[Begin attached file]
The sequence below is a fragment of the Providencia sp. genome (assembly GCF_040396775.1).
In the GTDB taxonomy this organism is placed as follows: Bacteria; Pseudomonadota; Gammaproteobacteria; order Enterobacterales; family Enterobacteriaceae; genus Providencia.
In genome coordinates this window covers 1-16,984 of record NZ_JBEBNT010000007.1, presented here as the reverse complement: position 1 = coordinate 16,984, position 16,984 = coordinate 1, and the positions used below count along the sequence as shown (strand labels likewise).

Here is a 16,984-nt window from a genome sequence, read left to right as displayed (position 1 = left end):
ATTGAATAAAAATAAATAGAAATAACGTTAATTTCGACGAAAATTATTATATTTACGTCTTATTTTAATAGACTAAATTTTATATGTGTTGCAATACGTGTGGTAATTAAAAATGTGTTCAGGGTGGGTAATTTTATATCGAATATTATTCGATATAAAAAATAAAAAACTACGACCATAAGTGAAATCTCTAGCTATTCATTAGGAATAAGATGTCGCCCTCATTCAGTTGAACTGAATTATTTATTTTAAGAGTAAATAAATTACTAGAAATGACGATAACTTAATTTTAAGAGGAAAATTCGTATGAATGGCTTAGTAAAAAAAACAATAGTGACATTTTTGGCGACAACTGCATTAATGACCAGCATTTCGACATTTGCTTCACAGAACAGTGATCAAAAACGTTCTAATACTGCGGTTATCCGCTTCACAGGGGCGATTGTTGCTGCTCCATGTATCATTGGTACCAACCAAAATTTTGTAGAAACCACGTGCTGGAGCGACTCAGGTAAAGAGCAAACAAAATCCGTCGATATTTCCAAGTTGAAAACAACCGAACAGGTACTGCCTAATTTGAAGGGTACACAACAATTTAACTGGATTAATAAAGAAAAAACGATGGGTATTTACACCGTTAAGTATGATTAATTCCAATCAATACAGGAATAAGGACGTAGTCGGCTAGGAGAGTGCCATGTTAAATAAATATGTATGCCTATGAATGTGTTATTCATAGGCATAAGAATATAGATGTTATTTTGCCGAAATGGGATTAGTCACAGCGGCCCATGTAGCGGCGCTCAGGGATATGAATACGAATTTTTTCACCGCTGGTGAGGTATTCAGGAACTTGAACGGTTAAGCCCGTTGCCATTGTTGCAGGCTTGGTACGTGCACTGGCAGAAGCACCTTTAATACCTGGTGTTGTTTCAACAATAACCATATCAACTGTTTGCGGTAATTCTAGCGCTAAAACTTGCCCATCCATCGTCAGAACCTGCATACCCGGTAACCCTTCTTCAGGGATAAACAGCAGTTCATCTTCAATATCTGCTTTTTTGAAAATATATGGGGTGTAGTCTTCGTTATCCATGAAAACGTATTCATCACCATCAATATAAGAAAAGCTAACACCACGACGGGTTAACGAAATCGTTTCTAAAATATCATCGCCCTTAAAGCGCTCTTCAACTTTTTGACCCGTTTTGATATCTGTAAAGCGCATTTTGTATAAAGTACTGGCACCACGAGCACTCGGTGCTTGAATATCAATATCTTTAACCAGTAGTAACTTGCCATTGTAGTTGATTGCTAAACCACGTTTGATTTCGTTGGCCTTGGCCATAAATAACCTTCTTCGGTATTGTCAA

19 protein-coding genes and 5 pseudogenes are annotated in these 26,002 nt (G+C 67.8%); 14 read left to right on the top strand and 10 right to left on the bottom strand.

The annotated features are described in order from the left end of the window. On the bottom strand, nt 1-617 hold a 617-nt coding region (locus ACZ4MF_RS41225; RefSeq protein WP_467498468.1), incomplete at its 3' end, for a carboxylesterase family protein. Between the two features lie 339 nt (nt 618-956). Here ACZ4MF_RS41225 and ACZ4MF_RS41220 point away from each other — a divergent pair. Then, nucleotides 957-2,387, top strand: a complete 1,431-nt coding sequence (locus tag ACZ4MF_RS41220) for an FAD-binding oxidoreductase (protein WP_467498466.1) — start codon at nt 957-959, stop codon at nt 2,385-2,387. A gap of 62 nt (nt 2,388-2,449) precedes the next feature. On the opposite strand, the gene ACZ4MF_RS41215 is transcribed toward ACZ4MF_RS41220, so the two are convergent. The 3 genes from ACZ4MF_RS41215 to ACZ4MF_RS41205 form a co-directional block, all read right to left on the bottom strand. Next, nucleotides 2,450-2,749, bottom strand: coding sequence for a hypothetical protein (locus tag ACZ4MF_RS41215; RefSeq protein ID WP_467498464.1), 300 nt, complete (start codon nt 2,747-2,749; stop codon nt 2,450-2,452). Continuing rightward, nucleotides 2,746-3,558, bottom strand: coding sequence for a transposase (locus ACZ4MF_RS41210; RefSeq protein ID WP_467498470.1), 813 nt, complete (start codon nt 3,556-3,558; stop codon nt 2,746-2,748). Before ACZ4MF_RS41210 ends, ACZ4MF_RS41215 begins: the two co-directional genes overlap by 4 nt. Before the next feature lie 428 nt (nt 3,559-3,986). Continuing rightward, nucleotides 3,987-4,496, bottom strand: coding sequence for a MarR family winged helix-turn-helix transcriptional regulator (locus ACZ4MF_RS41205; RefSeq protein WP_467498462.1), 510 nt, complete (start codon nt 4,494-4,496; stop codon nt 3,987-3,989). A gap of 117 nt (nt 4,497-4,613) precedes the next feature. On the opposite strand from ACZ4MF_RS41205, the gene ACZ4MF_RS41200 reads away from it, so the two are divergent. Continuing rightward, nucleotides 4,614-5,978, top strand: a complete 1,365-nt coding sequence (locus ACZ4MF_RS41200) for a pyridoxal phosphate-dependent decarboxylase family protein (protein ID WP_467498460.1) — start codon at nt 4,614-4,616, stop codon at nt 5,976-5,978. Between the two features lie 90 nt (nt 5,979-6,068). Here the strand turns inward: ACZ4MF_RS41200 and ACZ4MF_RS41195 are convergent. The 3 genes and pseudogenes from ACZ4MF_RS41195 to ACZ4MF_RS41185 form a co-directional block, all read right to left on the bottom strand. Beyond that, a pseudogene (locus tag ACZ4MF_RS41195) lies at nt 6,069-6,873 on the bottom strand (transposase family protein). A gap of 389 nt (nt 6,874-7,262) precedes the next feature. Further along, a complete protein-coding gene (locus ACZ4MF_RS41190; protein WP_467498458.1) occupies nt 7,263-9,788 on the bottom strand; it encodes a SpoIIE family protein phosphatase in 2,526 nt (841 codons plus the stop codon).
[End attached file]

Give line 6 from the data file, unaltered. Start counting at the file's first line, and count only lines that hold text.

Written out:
19 protein-coding genes and 5 pseudogenes are annotated in these 26,002 nt (G+C 67.8%); 14 read left to right on the top strand and 10 right to left on the bottom strand.